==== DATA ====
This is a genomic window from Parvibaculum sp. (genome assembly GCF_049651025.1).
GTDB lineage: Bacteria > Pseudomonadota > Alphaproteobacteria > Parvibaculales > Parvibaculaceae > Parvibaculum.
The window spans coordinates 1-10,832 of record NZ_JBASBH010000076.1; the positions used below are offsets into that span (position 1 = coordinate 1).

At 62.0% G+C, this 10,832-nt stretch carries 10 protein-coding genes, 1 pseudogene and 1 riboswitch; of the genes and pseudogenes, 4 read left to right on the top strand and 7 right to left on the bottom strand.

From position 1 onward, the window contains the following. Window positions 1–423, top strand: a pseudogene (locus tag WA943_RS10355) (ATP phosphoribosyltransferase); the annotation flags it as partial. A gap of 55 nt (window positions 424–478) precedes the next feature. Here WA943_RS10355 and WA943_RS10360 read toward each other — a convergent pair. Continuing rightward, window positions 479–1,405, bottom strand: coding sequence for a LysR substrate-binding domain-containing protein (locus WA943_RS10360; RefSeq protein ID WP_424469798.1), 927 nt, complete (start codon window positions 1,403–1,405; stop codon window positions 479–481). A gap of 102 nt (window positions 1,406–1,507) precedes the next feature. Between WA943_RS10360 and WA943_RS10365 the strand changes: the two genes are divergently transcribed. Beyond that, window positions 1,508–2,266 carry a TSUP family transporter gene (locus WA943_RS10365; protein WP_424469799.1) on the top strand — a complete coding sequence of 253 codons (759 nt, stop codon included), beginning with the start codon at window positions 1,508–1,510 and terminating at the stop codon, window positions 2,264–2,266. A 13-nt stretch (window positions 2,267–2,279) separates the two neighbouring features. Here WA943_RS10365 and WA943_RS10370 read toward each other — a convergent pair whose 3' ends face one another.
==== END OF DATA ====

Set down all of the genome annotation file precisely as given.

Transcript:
This is a genomic window from Parvibaculum sp. (genome assembly GCF_049651025.1).
GTDB lineage: Bacteria > Pseudomonadota > Alphaproteobacteria > Parvibaculales > Parvibaculaceae > Parvibaculum.
The window spans coordinates 1-10,832 of record NZ_JBASBH010000076.1; the positions used below are offsets into that span (position 1 = coordinate 1).

At 62.0% G+C, this 10,832-nt stretch carries 10 protein-coding genes, 1 pseudogene and 1 riboswitch; of the genes and pseudogenes, 4 read left to right on the top strand and 7 right to left on the bottom strand.

From position 1 onward, the window contains the following. Window positions 1–423, top strand: a pseudogene (locus tag WA943_RS10355) (ATP phosphoribosyltransferase); the annotation flags it as partial. A gap of 55 nt (window positions 424–478) precedes the next feature. Here WA943_RS10355 and WA943_RS10360 read toward each other — a convergent pair. Continuing rightward, window positions 479–1,405, bottom strand: coding sequence for a LysR substrate-binding domain-containing protein (locus WA943_RS10360; RefSeq protein ID WP_424469798.1), 927 nt, complete (start codon window positions 1,403–1,405; stop codon window positions 479–481). A gap of 102 nt (window positions 1,406–1,507) precedes the next feature. Between WA943_RS10360 and WA943_RS10365 the strand changes: the two genes are divergently transcribed. Beyond that, window positions 1,508–2,266 carry a TSUP family transporter gene (locus WA943_RS10365; protein WP_424469799.1) on the top strand — a complete coding sequence of 253 codons (759 nt, stop codon included), beginning with the start codon at window positions 1,508–1,510 and terminating at the stop codon, window positions 2,264–2,266. A 13-nt stretch (window positions 2,267–2,279) separates the two neighbouring features. Here WA943_RS10365 and WA943_RS10370 read toward each other — a convergent pair whose 3' ends face one another.